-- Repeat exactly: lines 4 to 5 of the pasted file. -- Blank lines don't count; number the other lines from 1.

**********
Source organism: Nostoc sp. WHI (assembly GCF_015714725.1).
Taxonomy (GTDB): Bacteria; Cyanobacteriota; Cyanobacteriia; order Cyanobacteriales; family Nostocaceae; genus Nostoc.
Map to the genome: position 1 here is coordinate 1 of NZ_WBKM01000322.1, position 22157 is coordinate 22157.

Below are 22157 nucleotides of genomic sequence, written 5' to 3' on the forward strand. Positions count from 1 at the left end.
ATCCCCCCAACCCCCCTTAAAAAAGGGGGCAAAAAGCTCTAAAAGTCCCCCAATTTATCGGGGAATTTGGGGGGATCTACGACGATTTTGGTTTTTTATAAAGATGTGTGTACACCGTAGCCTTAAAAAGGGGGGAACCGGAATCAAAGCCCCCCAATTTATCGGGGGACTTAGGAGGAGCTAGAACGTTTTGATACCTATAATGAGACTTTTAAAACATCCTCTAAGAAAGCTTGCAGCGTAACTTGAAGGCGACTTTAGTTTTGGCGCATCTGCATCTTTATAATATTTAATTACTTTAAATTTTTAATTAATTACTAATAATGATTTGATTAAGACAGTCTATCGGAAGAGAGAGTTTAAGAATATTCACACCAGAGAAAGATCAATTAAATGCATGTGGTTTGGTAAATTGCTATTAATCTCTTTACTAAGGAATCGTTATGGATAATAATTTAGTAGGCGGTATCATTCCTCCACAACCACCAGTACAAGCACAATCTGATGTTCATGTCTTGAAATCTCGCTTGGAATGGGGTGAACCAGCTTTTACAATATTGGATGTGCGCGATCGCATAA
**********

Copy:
Below are 22157 nucleotides of genomic sequence, written 5' to 3' on the forward strand. Positions count from 1 at the left end.
ATCCCCCCAACCCCCCTTAAAAAAGGGGGCAAAAAGCTCTAAAAGTCCCCCAATTTATCGGGGAATTTGGGGGGATCTACGACGATTTTGGTTTTTTATAAAGATGTGTGTACACCGTAGCCTTAAAAAGGGGGGAACCGGAATCAAAGCCCCCCAATTTATCGGGGGACTTAGGAGGAGCTAGAACGTTTTGATACCTATAATGAGACTTTTAAAACATCCTCTAAGAAAGCTTGCAGCGTAACTTGAAGGCGACTTTAGTTTTGGCGCATCTGCATCTTTATAATATTTAATTACTTTAAATTTTTAATTAATTACTAATAATGATTTGATTAAGACAGTCTATCGGAAGAGAGAGTTTAAGAATATTCACACCAGAGAAAGATCAATTAAATGCATGTGGTTTGGTAAATTGCTATTAATCTCTTTACTAAGGAATCGTTATGGATAATAATTTAGTAGGCGGTATCATTCCTCCACAACCACCAGTACAAGCACAATCTGATGTTCATGTCTTGAAATCTCGCTTGGAATGGGGTGAACCAGCTTTTACAATATTGGATGTGCGCGATCGCATAA